Risk of Divorce During Menopause
You do your best to deal with the things menopause modifies about you and your life. The physical symptoms directly impact your daily functioning. Hot flashes have you feeling uncomfortable during the day. Night sweats make it more difficult to get a good night’s rest. The changes in bladder control having you running to the bathroom at all hours, day and night.
The psychological symptoms make their presence known indirectly. The increased risk for depression and anxiety are largely due to fluctuating hormone levels because your mind cannot keep up with the changes. You confuse the physical symptoms as mental health symptoms. The low self-esteem is due to the perceived changes your body is going through. The weight gain and hair loss associated with menopause force you to rethink the way you see yourself.
After physical and psychological health, social health is affected by menopause. It is easy to see that the way you feel physically and psychologically influences the way you relate to other people in your life. If your symptoms are high, your social health will be more negatively affected. In turn, if you social health is poor, your physical and psychological health are at greater risk. Menopause is not only your problem. It involves all people in your life.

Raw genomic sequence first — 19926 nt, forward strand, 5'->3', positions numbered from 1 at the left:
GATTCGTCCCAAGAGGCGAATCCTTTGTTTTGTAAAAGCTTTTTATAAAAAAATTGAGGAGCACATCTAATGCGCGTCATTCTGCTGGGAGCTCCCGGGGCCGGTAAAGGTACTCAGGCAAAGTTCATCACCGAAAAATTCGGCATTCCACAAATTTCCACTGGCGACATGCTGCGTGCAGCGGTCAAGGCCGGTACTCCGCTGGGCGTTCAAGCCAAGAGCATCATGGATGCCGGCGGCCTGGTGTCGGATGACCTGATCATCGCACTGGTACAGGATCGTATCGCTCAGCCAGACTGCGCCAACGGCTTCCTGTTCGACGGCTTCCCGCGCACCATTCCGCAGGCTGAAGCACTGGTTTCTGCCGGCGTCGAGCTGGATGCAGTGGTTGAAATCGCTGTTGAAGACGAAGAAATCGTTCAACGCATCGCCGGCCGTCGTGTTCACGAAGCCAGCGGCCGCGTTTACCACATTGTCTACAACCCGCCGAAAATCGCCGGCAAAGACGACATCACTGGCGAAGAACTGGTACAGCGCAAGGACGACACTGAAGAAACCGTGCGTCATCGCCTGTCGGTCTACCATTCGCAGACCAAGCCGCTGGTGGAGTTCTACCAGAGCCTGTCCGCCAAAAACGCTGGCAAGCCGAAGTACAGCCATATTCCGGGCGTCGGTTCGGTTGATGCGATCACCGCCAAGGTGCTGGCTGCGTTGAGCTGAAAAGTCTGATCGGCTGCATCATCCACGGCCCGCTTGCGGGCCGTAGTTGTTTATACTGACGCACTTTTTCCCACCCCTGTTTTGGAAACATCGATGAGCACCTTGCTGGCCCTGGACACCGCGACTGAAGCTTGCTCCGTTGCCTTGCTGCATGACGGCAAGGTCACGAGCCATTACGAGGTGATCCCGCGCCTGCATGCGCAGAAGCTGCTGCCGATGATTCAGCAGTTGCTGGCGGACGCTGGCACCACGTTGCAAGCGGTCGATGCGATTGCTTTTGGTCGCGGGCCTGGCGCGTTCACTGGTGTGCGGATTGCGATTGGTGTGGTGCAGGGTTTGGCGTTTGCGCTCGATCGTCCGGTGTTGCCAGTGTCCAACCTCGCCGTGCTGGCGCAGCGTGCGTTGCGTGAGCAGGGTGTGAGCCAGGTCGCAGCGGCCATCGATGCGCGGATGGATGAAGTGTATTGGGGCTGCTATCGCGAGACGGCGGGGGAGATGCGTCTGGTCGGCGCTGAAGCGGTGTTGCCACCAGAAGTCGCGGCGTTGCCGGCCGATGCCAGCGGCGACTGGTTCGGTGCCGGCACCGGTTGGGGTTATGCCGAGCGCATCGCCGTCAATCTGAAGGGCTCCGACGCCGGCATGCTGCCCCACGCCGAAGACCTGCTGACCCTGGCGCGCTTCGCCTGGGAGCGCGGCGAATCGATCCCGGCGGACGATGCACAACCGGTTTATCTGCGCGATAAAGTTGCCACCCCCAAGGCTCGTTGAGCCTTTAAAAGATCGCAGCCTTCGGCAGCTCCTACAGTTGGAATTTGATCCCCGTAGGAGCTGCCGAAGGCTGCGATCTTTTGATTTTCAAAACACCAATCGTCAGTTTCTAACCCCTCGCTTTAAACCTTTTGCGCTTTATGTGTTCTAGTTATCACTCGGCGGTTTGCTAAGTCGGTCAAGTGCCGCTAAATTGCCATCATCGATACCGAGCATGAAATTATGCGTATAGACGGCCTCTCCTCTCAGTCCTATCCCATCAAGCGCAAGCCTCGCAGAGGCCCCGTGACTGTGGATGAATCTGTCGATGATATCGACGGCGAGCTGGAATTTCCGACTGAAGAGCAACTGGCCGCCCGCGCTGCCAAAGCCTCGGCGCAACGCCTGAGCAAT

Being a perimenopausal woman in her 40s, 50s or 60s, who is your primary social support? Who affects you more than anyone and who is effected by you more than anyone? Chances are you answered your husband. The bad news is many marriages end during the menopause years. Because of this, finding ways to improve your physical and psychological symptoms while improving your relationship is essential for a happy life during perimenopause and beyond.
You know that menopause is not just about menopause. There are many aspects of your life occurring simultaneously. Each piece plays their part in either making your life better or worse. Consider these factors that contribute to divorce during the perimenopause years:
- Empty nest – During this period of time, so much about your life is changing besides menopause. Chances are good your children are leaving the home creating the empty nest syndrome. This refers to feelings of depression and anxiety that accompany the shift in the household when child leave. Whether it is to college, work, military or marriage, their departure is met with mixed feelings. You know that you will always be their mother, but somehow you feel less important and necessary.
- Loss of loved ones – As you age, so do the others in your life. It is only a matter of time before you experience the death of people close to you. The loss of your friends, coworkers and family members create loads of stress that will spread to other areas of your life.